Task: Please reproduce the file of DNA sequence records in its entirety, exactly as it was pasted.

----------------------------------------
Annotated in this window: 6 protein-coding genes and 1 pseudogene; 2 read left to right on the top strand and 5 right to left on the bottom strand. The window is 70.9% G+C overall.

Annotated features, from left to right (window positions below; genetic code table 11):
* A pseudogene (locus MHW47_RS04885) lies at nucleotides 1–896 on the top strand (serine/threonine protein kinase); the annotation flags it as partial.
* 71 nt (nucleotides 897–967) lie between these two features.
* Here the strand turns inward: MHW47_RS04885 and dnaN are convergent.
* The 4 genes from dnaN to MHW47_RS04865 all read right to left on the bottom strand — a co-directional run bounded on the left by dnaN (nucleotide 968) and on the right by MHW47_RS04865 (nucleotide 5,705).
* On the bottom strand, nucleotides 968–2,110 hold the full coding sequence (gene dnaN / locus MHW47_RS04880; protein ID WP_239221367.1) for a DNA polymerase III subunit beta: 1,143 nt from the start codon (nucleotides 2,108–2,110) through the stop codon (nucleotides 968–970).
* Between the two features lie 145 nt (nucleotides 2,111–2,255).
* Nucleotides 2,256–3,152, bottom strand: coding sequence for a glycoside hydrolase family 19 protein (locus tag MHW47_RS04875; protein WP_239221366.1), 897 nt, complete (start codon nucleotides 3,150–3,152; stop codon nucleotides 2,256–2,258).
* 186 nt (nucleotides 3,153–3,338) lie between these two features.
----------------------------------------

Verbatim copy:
Annotated in this window: 6 protein-coding genes and 1 pseudogene; 2 read left to right on the top strand and 5 right to left on the bottom strand. The window is 70.9% G+C overall.

Annotated features, from left to right (window positions below; genetic code table 11):
* A pseudogene (locus MHW47_RS04885) lies at nucleotides 1–896 on the top strand (serine/threonine protein kinase); the annotation flags it as partial.
* 71 nt (nucleotides 897–967) lie between these two features.
* Here the strand turns inward: MHW47_RS04885 and dnaN are convergent.
* The 4 genes from dnaN to MHW47_RS04865 all read right to left on the bottom strand — a co-directional run bounded on the left by dnaN (nucleotide 968) and on the right by MHW47_RS04865 (nucleotide 5,705).
* On the bottom strand, nucleotides 968–2,110 hold the full coding sequence (gene dnaN / locus MHW47_RS04880; protein ID WP_239221367.1) for a DNA polymerase III subunit beta: 1,143 nt from the start codon (nucleotides 2,108–2,110) through the stop codon (nucleotides 968–970).
* Between the two features lie 145 nt (nucleotides 2,111–2,255).
* Nucleotides 2,256–3,152, bottom strand: coding sequence for a glycoside hydrolase family 19 protein (locus tag MHW47_RS04875; protein WP_239221366.1), 897 nt, complete (start codon nucleotides 3,150–3,152; stop codon nucleotides 2,256–2,258).
* 186 nt (nucleotides 3,153–3,338) lie between these two features.